This paper by CCAPS researchers expands on the data, methodology, and results presented at the 2013 Annual Meeting of the International Studies Association in San Francisco (April 2013) and recently published in their paper “Climate security vulnerability in Africa mapping 3.0”, in Political Geography (Issue 43: 2014).
In this article, published in Politcal Geography, CCAPS researchers Josh Busby, Todd G. Smith and Nisha Krishnan detail the methodological refinements made to an existing model of climate security, vulnerability, rationale for the approach, and the findings.
This dataset provides data on literacy rates, primary and secondary school attendance rates, access to improved water and sanitation, household access to electricity, and household ownership of radio and television.
Climate Change and Pastoralism: Traditional Coping Mechanisms and Conflict in the Horn of Africa, published by the Institute for Peace and Security Studies and the University for Peace, includes a chapter by CCAPS researchers on applying a continent-wide model of climate security vulnerability to East Africa and identifying the hot spots of concern.
Does climate change constitute a national security threat to the United States? What is climate security vulnerability? In Course Module No. 1, CCAPS researcher Joshua Busby provides background material, discussion questions, scenarios, and resources for an in-depth discussion on national security and climate change.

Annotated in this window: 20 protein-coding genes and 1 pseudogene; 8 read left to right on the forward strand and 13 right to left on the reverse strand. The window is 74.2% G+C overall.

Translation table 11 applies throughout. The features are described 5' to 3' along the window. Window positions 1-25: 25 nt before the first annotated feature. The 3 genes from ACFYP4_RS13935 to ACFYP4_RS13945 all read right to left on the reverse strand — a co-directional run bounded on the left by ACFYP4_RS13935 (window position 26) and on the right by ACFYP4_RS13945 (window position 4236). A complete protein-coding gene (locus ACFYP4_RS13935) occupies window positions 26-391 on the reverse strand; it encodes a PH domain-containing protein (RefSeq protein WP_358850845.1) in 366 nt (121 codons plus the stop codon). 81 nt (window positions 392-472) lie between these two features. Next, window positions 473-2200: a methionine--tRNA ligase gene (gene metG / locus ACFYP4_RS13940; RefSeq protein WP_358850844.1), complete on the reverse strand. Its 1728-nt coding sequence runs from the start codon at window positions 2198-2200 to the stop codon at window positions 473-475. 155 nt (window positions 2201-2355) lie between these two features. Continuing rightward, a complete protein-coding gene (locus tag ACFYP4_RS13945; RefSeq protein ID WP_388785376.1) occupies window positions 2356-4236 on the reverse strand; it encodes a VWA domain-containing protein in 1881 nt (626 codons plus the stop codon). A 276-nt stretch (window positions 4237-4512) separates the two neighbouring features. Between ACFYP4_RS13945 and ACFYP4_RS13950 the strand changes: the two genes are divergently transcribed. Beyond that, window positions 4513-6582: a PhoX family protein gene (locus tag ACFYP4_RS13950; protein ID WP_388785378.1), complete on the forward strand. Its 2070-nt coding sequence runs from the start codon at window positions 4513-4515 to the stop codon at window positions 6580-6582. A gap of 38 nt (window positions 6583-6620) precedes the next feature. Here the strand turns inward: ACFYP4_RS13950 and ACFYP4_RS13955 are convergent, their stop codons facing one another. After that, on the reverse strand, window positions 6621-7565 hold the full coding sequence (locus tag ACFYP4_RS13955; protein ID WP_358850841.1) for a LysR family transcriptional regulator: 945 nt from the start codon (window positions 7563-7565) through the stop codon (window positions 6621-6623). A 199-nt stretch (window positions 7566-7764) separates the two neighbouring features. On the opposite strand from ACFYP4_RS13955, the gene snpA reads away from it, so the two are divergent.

In CCAPS Research Brief No. 4, Jared Berenter provides findings from field research testing sub-national vulnerability maps. Field interviews supported many of the intuitions of CCAPS maps but also identified sources of divergence related to weighting population density, drought definitions, and challenges in capturing cross-border vulnerability.
Researchers summarize findings of field research to ground truth the validity of CCAPS sub-national vulnerability assessments. With definitions of vulnerability and adaptation influencing how donors and recipients prioritize resources, the adaptation agenda presents new questions about how to systematically identify climate change vulnerability.
The CCAPS program held a workshop on May 16-17, 2011 to explore issues related to mapping and modeling climate vulnerability. Bringing together a range of experts, the workshop sought to forge tighter ties among the community of experts in this area, identify best practices, think through research challenges, and inform public debate.